Bitching Brew

Thursday, October 27, 2005

Final post on the Miers saga, probably...

Harriet Miers has today withdrawn her Supreme Court nomination. I think that's the best outcome for all concerned.

There are two big losers from this embarrassing affair. Politically, President Bush has come out of this looking like a fool. He nominated an unqualified candidate, one that even his own base couldn't bring themselves to support. His standing among conservatives has been badly damaged, by both a perceived betrayal and the accusations of cronyism. It's likely many Republican candidates in the 2006 elections will seek to distance themselves from Bush. Among the general public, confidence in Bush continues to fall. This humiliation was the last thing he needed, following on from Katrina and the continuing debacle in Iraq.

Bush deserves all the blame for this one. Not only has he wounded himself, but one of his close friends (Miers herself) has been exposed to international ridicule. You can't condemn the woman for accepting the nomination. Who wouldn't?! She was manifestly unqualified, which isn't a crime in itself. Upwards of 99.9% of Americans would be similarly unqualified. Yet for this failing - the failing to be exceptional - she has surely suffered, both emotionally and professionally. Despite my mocking of the whole affair, I can't help but feel sympathy for Harriet Miers. The media coverage was necessary (in order to stall this nomination), yet it was cruel too. I don't think that could be avoided. But let's not forget the real victim here, nor the culprit. Miers didn't nominate herself. Had Bush nominated a fly-fisherman from Kansas City, said fly-fisherman would have been a victim too.

The withdrawal was the right decision. It gives Miers some dignity in defeat, rather than forcing her to face the shame of being rejected in committee. Right-wing Republicans will be heartened, hoping the President will choose a more qualified nominee next time, someone in an strict constructionist or originalist mould. Democrats should also be satisfied. They might soon face a candidate whose political views they strongly disagree with, but the qualifications of a potential justice should take precedence over his or her philosophy. Had they voted to confirm Miers for short-term political reasons, they would have done their country a grave disservice, and marked themselves as unfit for government.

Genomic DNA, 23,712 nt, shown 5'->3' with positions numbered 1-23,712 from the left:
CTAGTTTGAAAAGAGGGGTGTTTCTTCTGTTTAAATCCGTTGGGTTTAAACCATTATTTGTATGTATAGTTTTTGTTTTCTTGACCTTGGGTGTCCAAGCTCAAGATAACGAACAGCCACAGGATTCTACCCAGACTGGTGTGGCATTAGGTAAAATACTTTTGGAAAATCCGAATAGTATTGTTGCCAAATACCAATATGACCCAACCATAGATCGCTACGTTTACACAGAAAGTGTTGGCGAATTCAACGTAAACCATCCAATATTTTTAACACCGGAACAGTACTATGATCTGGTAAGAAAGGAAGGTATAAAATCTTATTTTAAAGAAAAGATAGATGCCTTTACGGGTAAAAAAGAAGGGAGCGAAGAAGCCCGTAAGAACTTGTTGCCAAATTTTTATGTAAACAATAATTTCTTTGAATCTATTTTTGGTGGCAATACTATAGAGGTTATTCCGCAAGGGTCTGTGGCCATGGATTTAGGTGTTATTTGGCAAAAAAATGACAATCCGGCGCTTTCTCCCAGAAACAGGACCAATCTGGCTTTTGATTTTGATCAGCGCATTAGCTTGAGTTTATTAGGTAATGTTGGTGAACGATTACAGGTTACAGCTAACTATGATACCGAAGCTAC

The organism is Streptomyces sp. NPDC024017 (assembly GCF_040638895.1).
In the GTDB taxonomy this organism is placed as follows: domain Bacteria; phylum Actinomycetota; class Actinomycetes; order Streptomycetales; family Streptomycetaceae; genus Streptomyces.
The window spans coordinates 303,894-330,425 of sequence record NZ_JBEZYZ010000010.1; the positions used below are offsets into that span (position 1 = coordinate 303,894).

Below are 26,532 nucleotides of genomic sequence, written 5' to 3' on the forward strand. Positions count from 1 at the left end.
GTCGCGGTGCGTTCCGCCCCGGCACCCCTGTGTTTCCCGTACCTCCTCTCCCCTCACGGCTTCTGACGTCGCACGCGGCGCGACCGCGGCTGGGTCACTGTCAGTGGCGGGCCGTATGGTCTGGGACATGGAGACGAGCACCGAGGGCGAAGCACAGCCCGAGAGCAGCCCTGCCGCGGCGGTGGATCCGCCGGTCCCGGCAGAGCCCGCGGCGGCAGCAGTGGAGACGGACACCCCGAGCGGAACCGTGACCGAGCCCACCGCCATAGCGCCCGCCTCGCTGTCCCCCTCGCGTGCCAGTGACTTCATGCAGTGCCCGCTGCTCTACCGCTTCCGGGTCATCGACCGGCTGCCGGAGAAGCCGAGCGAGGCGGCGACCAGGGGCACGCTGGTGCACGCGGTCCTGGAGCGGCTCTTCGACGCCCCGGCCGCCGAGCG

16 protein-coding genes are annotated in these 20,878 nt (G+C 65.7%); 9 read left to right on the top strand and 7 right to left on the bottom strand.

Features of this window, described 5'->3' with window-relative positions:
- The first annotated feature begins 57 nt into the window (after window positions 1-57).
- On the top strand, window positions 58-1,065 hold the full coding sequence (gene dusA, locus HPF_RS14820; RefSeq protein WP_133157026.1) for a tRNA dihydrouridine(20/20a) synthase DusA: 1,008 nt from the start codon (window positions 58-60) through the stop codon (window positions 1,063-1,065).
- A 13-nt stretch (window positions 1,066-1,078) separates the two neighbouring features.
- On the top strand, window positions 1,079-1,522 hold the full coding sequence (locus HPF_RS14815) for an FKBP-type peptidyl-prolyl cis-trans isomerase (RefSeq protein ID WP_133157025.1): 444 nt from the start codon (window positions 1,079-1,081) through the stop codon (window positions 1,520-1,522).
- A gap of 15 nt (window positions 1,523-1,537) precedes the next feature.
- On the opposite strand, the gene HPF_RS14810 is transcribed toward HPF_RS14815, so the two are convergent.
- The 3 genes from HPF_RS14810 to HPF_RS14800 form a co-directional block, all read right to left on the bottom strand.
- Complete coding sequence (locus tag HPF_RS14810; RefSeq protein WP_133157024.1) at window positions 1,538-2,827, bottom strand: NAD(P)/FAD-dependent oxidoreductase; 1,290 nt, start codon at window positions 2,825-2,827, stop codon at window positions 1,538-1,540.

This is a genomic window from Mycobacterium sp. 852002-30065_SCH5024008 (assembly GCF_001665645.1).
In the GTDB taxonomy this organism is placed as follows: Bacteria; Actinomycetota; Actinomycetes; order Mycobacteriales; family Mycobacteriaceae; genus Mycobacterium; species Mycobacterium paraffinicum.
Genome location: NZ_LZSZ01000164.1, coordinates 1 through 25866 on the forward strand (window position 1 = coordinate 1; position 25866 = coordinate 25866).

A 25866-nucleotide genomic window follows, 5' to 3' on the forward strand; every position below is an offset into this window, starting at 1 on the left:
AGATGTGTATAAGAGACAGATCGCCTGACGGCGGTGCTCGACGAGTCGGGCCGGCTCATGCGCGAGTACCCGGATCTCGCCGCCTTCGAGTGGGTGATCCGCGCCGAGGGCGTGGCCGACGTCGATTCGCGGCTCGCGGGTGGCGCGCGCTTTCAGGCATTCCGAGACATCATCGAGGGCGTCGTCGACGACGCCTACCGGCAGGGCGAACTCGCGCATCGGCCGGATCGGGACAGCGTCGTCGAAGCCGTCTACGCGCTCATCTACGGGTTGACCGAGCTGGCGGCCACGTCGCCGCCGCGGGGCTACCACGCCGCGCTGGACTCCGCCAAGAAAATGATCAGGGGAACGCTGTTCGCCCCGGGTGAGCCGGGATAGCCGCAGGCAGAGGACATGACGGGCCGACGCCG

Comments welcome from all, especially Americans. ;)

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2 Comments:

  • Unfortunately, I think it's impossible to separate qualications from judicial philosophy, because what passes for "qualifications" is so undefined.

    Certainly, everyone can agree that experience with constitutional issues is helpful. And experience as a judge is helpful. But neither is required.

    Beyond that, who's to say what the important qualifications are? Should the nominee be representative of mainstream American views? Of mainstream American legal views?

    How important is it to have both men and women on the Court? Liberals and conservatives? Catholics and Jews and atheists?

    Should the Court be "representative" in some way?

    The truth is, judicial philosophies are frequently tailored to yield a particular result, i.e., strict constructionism, can be used to achieve a variety of politically conservative goals. It's this intertwining of law and politics that makes these issues so contentious, IMHO.

    Anyway, I enjoyed reading your blog, though I have to say that I've never viewed my female body as any kind of "prison." ;)

    By Blogger Blue Moon Mama, at Tue Nov 01, 01:58:00 p.m.  

  • I would think qualifications (however undefined they are) should be the primary concern. After that, the judicial philosophy comes into play.

    There may be a case for vetoing a nominee on grounds of the latter. But the idea that an incapable nominee could be confirmed, just because she had amiable political views, is an outrage.

    IMO, a USSC nominee requires at least one of the following: (a) judicial experience; (b) significant experience with constitutional issues, with excellent original writings to prove it; (c) a stellar record as a litigator or legislator; (d) exceptional merit as a legal academic. Miers appeared to have none of those merits.

    I agree that courts - particularly the Supreme Court - should be diverse, in both philosophy and background. But you got... another white man. (A Christian too - quelle surprise.) A nominee couldn't be vetoed for being 'unrepresentative' though.

    I'm not a trained lawyer, mind. Though I've studied a little.

    And I'm glad your body isn't a prison! (I hear jail isn't half as much fun as it's cracked up to be.) Bodies are supposed to be fun. ;)

    By Blogger Martin, at Wed Nov 02, 08:54:00 p.m.  

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